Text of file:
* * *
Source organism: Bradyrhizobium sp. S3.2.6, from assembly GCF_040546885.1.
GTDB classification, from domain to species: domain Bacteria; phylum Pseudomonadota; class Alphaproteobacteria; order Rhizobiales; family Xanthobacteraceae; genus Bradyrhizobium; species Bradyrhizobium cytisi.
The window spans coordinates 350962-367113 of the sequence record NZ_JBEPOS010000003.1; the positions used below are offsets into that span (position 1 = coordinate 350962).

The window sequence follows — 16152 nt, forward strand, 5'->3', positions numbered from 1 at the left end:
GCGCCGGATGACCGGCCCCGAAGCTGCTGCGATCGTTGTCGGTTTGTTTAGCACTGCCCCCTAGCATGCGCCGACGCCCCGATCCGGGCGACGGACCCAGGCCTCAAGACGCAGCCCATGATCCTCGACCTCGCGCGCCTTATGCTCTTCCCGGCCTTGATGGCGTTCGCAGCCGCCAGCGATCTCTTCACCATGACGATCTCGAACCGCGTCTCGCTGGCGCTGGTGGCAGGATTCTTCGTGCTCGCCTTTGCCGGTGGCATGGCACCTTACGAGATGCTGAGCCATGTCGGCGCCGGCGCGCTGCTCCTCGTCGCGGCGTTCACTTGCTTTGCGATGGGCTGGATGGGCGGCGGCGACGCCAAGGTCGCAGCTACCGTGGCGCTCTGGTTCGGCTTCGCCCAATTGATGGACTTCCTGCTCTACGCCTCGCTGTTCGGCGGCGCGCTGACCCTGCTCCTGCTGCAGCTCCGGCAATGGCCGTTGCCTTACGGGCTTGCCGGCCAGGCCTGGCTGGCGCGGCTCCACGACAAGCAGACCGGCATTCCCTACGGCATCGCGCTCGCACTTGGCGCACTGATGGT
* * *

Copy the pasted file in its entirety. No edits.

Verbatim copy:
Source organism: Bradyrhizobium sp. S3.2.6, from assembly GCF_040546885.1.
GTDB classification, from domain to species: domain Bacteria; phylum Pseudomonadota; class Alphaproteobacteria; order Rhizobiales; family Xanthobacteraceae; genus Bradyrhizobium; species Bradyrhizobium cytisi.
The window spans coordinates 350962-367113 of the sequence record NZ_JBEPOS010000003.1; the positions used below are offsets into that span (position 1 = coordinate 350962).

The window sequence follows — 16152 nt, forward strand, 5'->3', positions numbered from 1 at the left end:
GCGCCGGATGACCGGCCCCGAAGCTGCTGCGATCGTTGTCGGTTTGTTTAGCACTGCCCCCTAGCATGCGCCGACGCCCCGATCCGGGCGACGGACCCAGGCCTCAAGACGCAGCCCATGATCCTCGACCTCGCGCGCCTTATGCTCTTCCCGGCCTTGATGGCGTTCGCAGCCGCCAGCGATCTCTTCACCATGACGATCTCGAACCGCGTCTCGCTGGCGCTGGTGGCAGGATTCTTCGTGCTCGCCTTTGCCGGTGGCATGGCACCTTACGAGATGCTGAGCCATGTCGGCGCCGGCGCGCTGCTCCTCGTCGCGGCGTTCACTTGCTTTGCGATGGGCTGGATGGGCGGCGGCGACGCCAAGGTCGCAGCTACCGTGGCGCTCTGGTTCGGCTTCGCCCAATTGATGGACTTCCTGCTCTACGCCTCGCTGTTCGGCGGCGCGCTGACCCTGCTCCTGCTGCAGCTCCGGCAATGGCCGTTGCCTTACGGGCTTGCCGGCCAGGCCTGGCTGGCGCGGCTCCACGACAAGCAGACCGGCATTCCCTACGGCATCGCGCTCGCACTTGGCGCACTGATGGT